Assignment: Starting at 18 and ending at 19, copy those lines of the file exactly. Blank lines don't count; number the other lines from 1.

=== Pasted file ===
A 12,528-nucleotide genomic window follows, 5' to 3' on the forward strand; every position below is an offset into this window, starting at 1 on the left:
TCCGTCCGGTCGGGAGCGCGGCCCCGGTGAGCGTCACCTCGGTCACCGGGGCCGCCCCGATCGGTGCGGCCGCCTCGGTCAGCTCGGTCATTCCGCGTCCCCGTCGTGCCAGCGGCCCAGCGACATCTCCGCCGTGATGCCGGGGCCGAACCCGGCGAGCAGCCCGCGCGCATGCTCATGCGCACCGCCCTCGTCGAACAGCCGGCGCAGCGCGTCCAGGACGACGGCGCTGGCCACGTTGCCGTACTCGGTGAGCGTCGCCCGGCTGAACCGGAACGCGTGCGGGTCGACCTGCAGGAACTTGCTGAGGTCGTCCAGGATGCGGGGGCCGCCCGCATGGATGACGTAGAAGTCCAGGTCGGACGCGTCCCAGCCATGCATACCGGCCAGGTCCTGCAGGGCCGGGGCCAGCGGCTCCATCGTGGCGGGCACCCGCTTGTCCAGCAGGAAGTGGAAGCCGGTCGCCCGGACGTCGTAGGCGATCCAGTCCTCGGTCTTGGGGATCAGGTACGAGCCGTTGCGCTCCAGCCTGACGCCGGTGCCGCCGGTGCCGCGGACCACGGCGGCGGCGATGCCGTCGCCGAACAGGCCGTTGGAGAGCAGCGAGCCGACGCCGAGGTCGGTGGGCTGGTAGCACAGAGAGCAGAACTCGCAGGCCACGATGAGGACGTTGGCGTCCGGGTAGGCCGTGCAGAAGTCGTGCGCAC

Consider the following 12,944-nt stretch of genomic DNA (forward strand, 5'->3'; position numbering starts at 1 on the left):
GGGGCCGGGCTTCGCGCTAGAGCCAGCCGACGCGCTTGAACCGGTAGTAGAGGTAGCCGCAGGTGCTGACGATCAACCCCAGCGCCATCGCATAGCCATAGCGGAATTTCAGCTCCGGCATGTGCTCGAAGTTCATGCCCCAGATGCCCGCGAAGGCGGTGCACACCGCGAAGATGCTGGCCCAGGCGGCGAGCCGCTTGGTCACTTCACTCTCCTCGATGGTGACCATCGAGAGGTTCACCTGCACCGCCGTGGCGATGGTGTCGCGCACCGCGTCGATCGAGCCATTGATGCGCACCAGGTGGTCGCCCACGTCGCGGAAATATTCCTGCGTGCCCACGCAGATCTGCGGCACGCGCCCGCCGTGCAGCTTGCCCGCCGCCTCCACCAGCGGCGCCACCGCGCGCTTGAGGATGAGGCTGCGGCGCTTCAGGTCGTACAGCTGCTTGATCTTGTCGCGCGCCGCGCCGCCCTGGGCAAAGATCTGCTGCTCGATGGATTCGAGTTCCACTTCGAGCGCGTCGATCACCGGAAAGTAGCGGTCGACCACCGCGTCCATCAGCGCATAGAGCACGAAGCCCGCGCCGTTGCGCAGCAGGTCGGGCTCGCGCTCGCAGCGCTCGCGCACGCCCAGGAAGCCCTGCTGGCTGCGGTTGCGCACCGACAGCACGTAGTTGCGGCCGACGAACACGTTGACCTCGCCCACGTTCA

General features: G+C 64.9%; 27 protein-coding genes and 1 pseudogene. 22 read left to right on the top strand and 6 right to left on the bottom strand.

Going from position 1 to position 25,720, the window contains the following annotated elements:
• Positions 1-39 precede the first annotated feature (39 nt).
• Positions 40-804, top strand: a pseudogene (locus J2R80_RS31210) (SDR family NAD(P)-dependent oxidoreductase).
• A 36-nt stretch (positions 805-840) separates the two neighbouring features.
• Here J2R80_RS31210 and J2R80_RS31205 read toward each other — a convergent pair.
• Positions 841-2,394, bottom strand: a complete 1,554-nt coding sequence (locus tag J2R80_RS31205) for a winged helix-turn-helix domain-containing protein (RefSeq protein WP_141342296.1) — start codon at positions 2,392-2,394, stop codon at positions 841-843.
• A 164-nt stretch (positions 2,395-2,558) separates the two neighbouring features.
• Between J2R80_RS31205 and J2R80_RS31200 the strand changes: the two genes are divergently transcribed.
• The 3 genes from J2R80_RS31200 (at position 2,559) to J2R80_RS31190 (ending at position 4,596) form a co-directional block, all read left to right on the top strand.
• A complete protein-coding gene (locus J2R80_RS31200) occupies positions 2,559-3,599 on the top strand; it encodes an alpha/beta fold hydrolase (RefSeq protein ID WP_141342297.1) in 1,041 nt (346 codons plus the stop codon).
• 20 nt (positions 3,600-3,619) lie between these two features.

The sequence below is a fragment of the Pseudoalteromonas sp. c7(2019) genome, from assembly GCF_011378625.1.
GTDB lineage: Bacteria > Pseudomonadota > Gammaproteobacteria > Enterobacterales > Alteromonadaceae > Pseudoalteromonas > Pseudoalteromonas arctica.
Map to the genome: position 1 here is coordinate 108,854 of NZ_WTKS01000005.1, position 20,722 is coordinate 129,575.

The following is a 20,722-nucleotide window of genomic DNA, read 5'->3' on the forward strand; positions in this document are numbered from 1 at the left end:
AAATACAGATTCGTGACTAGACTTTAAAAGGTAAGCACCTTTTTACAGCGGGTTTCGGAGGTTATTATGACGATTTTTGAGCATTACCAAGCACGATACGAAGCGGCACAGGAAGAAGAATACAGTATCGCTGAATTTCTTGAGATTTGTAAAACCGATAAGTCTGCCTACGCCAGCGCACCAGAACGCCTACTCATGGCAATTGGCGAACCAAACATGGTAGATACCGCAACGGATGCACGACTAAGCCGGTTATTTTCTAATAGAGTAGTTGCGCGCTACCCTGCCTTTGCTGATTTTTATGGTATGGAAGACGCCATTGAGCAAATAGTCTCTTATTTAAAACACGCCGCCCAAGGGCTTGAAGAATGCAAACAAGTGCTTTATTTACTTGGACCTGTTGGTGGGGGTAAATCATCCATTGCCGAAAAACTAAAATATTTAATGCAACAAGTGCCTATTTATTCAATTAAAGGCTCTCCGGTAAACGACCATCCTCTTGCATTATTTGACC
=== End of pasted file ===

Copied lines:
GTDB lineage: Bacteria > Pseudomonadota > Gammaproteobacteria > Enterobacterales > Alteromonadaceae > Pseudoalteromonas > Pseudoalteromonas arctica.
Map to the genome: position 1 here is coordinate 108,854 of NZ_WTKS01000005.1, position 20,722 is coordinate 129,575.